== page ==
The least loved of all animal species are those that end up as urban pests, such as cockroaches.

Cockroaches can be considered living fossils, since they have been on Earth for 300 million years and have a very similar appearance to that of their ancestors. Some 3500 species have been identified, most of which have a tropical origin and live out of doors. In their original ecosystems they carry out basic functions such as decomposing organic matter and serving as food to superior species. They are very adaptable, which has allowed them to colonize our cities. They have proliferated so much that they have become parasites for us, so successfully that getting rid of them is proving to be very difficult. A cockroach was captured inside the Apollo XII space capsule on its return to Earth from the Moon, which gives us an idea of how adaptable they are and how they are able to spread.

Only three species invade Spanish homes: the American or flying cockroach that has a brownish-red colour and is almost four centimetres long; the German cockroach, which is the smallest at one and a half centimetres and the most widely distributed through premises such as restaurants and warehouses; and the Oriental cockroach, of a dark coffee colour and intermediate size. Oddly, some exotic species are sold as pets. For example, the Madagascar cockroach, much larger than the cockroaches mentioned above, is called the “hisser” because of the sound it makes when it mates and when it feels endangered.

These insects are very resistant, even to radiation, to the point where a cockroach was the first animal that was found without having suffered any apparent damage after the nuclear explosion on the Moruroa atoll. Cockroaches are nocturnal and live in groups. They need heat, moisture, food and shelter to survive. The two first conditions determine their life enormously. During the cold months the proportion of adults is lower and they are not very active, but during the warmer months their number increases substantially.

Cockroaches are able to eat adhesives, resins, decayed substances, clothes, hair, leather and paper, but they are especially attracted to food scraps. They are able to feed practically on any kind of material or element available to them. Adults may live up to a month without water and two months without food. Their capacity for survival is amazing. They have been on Earth much longer than human beings, and will probably remain when our species disappears.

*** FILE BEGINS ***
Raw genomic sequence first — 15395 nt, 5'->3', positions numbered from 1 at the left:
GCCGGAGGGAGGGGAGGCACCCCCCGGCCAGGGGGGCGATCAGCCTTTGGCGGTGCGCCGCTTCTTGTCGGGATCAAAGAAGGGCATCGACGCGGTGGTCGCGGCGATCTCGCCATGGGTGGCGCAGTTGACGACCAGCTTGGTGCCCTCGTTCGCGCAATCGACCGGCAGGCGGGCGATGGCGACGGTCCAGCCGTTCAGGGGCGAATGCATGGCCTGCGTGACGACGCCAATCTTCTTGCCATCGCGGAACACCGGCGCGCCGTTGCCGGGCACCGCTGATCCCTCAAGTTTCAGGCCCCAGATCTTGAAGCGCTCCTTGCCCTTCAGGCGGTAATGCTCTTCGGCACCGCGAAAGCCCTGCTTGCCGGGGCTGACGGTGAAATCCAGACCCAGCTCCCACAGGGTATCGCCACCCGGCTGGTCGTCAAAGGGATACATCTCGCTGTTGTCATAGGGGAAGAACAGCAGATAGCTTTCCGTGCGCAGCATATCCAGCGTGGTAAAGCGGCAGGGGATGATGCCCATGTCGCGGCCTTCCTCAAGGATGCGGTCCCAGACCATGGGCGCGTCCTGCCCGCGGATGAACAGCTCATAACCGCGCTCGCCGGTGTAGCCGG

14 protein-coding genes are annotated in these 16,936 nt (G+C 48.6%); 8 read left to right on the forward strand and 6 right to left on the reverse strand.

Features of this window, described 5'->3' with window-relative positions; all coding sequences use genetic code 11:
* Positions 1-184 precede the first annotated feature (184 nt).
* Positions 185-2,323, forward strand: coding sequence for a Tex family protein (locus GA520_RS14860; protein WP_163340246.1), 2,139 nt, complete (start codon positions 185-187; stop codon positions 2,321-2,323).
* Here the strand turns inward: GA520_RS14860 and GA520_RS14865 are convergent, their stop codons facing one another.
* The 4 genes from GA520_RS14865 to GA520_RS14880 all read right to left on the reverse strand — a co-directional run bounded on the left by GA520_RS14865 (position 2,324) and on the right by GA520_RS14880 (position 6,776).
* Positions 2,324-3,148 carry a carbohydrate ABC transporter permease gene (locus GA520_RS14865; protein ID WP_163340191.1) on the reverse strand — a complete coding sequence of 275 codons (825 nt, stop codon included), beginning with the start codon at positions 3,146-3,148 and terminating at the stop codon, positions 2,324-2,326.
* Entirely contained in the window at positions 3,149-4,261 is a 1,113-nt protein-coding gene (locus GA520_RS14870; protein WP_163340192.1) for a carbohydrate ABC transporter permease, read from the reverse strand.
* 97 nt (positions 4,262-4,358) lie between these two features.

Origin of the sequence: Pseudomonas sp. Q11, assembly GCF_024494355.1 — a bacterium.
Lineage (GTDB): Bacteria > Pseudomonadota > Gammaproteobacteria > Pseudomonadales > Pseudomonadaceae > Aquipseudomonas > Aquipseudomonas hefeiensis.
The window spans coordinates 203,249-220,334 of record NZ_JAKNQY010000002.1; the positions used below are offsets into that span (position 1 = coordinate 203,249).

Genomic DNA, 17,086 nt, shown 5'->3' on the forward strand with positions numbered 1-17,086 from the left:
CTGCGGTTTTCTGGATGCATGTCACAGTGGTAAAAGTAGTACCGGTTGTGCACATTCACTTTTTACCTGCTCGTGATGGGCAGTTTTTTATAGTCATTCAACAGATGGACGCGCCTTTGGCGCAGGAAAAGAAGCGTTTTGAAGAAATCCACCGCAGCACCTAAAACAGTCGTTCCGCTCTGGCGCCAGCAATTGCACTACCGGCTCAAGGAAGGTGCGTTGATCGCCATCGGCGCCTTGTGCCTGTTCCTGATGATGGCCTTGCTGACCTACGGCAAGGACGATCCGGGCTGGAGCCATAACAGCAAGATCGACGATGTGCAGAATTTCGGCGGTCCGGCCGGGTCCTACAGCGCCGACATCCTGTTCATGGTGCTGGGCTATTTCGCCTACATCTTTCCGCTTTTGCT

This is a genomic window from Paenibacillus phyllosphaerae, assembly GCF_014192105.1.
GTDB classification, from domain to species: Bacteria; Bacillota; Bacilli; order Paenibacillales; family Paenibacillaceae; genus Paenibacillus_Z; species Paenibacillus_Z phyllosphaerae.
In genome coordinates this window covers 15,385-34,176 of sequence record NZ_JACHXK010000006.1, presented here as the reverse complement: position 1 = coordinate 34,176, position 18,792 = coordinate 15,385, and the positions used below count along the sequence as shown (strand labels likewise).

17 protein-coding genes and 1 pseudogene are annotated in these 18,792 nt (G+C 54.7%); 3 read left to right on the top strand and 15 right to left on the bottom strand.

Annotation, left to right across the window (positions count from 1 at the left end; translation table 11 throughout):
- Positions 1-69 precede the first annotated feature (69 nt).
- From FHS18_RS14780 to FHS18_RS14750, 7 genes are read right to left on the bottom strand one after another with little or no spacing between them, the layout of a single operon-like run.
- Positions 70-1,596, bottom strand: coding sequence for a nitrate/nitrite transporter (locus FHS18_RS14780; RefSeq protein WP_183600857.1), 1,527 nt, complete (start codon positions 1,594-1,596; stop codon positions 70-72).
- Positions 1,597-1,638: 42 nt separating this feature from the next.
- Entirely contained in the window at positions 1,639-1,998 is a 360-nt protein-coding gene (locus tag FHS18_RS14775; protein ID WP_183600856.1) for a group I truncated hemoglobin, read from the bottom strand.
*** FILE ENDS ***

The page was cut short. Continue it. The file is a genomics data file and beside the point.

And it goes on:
One of the hazards of cockroaches is passive transportation and spreading of disease-causing germs that they acquire by coming into contact with contaminated materials. Salmonella strains have even been found on cockroach trails. Their digestive tracts may contain different infectious agents that they eliminate through their faeces, which then become new bearers of pathogens. On the other hand, cockroaches are one of the most frequent causes of allergic asthma.
Besides these health risks, they also have against them the generalized repulsion they provoke in most people. This is why so much effort is put into getting rid of them by individuals as well as by local authorities, which carry out eradication campaigns in the sewer systems. But large-scale eradication campaigns have always been ineffectual because the places that have been treated are re-colonized by individuals from untreated areas.

Campaigns against cockroaches must always combine control measures with preventive measures. Control measures may include pesticides and adhesive traps containing hormone or food bait. But cockroaches are so resistant to pesticide treatments that the attack cannot be based solely on chemical warfare, although, if used, chemical products should be rotated. If you must use insecticides you should never apply products that are not allowed for domestic use and carefully read the labels before using them. Keep the containers out of the reach of children, and never put the contents inside other containers to avoid their being confused with food.

As to preventive measures, they are vital to avoid re-infestation. The most critical one is blocking cockroaches from access by sealing cracks, holes and air chambers, and protecting hatches, drains and gratings. Avoid having areas where moisture or water can accumulate, seal rubbish containers and get rid of food scraps. Food should be stored so that it is not accessible, and kitchens, bathrooms and toilets should be cleaned thoroughly. Although eradicating cockroaches seems almost Utopian, these measures make it possible to get rid of them in a specific place such as your home or business premises.


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